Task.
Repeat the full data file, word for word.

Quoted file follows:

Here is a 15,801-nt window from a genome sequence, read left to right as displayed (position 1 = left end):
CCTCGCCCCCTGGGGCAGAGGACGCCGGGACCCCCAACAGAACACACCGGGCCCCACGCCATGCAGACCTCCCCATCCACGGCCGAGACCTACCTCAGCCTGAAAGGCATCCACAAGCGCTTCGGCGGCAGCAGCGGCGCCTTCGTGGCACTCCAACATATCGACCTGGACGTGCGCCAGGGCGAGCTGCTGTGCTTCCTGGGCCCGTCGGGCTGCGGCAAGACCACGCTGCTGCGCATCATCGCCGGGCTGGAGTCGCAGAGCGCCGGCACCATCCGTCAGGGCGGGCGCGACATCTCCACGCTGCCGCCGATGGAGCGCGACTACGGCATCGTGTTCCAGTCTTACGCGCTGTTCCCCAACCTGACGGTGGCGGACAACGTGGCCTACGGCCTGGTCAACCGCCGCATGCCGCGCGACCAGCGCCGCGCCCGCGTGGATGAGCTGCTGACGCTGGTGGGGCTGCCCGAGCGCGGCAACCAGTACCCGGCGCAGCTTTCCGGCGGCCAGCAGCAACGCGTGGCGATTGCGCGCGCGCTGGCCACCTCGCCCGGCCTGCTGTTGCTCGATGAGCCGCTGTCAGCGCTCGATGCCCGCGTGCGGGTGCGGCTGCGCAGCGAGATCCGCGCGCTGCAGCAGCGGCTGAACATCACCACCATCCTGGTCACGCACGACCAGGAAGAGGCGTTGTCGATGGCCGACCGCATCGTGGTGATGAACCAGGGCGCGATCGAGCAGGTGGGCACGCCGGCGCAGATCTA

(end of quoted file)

Here is a 15,801-nt window from a genome sequence, read left to right as displayed (position 1 = left end):
CCTCGCCCCCTGGGGCAGAGGACGCCGGGACCCCCAACAGAACACACCGGGCCCCACGCCATGCAGACCTCCCCATCCACGGCCGAGACCTACCTCAGCCTGAAAGGCATCCACAAGCGCTTCGGCGGCAGCAGCGGCGCCTTCGTGGCACTCCAACATATCGACCTGGACGTGCGCCAGGGCGAGCTGCTGTGCTTCCTGGGCCCGTCGGGCTGCGGCAAGACCACGCTGCTGCGCATCATCGCCGGGCTGGAGTCGCAGAGCGCCGGCACCATCCGTCAGGGCGGGCGCGACATCTCCACGCTGCCGCCGATGGAGCGCGACTACGGCATCGTGTTCCAGTCTTACGCGCTGTTCCCCAACCTGACGGTGGCGGACAACGTGGCCTACGGCCTGGTCAACCGCCGCATGCCGCGCGACCAGCGCCGCGCCCGCGTGGATGAGCTGCTGACGCTGGTGGGGCTGCCCGAGCGCGGCAACCAGTACCCGGCGCAGCTTTCCGGCGGCCAGCAGCAACGCGTGGCGATTGCGCGCGCGCTGGCCACCTCGCCCGGCCTGCTGTTGCTCGATGAGCCGCTGTCAGCGCTCGATGCCCGCGTGCGGGTGCGGCTGCGCAGCGAGATCCGCGCGCTGCAGCAGCGGCTGAACATCACCACCATCCTGGTCACGCACGACCAGGAAGAGGCGTTGTCGATGGCCGACCGCATCGTGGTGATGAACCAGGGCGCGATCGAGCAGGTGGGCACGCCGGCGCAGATCTA